(Reuters) - Former Virginia Governor Jim Gilmore ended his long-shot campaign for the Republican presidential nomination on Friday after dismal showings in the first two contests in the race.
Gilmore announced his decision to quit the race in a Facebook post. His departure leaves six candidate vying for the Republican nomination for the Nov. 8 presidential election, with the next contest on Feb. 20 in South Carolina.
Billionaire businessman Donald Trump won the New Hampshire primary on Tuesday and has a double-digit lead in opinion polls over Texas Senator Ted Cruz for South Carolina contest, according to a Real Clear Politics average of polls.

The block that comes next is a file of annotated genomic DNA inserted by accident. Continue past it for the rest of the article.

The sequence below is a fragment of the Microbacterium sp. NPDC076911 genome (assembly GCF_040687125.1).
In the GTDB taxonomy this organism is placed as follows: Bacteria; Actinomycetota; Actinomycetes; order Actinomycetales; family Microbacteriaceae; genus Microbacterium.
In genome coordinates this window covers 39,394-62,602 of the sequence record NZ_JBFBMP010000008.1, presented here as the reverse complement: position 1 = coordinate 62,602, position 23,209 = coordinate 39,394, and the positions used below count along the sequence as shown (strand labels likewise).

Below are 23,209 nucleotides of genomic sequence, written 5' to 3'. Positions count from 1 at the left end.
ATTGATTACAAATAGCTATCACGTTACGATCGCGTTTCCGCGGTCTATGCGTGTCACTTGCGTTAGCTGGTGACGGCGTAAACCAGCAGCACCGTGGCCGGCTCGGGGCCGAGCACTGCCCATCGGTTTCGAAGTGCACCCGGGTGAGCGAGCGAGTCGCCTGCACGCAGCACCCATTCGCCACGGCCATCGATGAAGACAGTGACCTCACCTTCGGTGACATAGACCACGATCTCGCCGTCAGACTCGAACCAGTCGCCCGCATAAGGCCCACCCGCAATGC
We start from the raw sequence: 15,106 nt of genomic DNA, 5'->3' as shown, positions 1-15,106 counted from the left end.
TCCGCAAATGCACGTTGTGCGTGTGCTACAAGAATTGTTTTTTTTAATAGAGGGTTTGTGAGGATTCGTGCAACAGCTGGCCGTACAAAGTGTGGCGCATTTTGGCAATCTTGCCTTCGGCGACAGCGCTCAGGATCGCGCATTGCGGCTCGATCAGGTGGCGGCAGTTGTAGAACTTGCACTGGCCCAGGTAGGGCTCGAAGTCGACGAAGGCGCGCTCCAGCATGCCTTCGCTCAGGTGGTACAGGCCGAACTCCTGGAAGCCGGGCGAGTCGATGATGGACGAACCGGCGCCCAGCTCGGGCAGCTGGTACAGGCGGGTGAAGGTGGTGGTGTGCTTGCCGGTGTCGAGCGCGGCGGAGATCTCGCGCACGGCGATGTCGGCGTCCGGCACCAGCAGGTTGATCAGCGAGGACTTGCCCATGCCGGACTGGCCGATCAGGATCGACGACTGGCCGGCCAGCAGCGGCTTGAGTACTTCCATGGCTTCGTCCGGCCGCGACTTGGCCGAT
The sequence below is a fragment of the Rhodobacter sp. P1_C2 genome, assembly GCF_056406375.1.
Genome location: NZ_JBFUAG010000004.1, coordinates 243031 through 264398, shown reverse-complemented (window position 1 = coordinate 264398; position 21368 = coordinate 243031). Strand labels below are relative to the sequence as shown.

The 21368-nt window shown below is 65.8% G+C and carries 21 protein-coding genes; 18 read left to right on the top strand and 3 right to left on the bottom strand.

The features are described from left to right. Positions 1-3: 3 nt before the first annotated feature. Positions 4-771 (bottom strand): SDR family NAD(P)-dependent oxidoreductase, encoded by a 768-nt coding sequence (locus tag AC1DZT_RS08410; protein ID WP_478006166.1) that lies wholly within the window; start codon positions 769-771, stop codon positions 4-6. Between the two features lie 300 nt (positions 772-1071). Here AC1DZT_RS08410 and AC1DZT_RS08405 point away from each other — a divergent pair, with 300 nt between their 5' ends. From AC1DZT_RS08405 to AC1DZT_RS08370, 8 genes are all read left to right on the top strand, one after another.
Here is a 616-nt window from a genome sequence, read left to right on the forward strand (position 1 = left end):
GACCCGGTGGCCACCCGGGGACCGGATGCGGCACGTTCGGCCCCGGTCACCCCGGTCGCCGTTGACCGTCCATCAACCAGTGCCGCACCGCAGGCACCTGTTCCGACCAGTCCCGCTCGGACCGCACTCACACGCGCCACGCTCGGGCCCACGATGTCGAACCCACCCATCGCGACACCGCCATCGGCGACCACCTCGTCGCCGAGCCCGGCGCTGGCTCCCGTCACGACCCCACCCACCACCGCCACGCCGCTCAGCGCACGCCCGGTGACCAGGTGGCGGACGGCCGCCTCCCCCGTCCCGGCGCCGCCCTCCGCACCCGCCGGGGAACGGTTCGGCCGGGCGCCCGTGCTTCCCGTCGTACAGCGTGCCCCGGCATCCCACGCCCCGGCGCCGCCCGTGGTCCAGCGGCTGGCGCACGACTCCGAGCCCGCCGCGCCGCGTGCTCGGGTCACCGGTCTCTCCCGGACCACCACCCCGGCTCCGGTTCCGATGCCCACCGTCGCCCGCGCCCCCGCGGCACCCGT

Gilmore, 66, entered the race in July but he made few campaign appearances by comparison to his rivals, and his candidacy never gained traction.
He managed vote totals of less than 1 percent in the Iowa caucuses earlier this month and the New Hampshire primary.
Gilmore, who briefly sought the 2008 Republican nomination before dropping out, served one term as Virginia’s governor, from 1998 to 2002, and was the chairman of the Republican National Committee in 2001.
Reporting by Eric Beech in Washington; Editing by Mohammad Zargham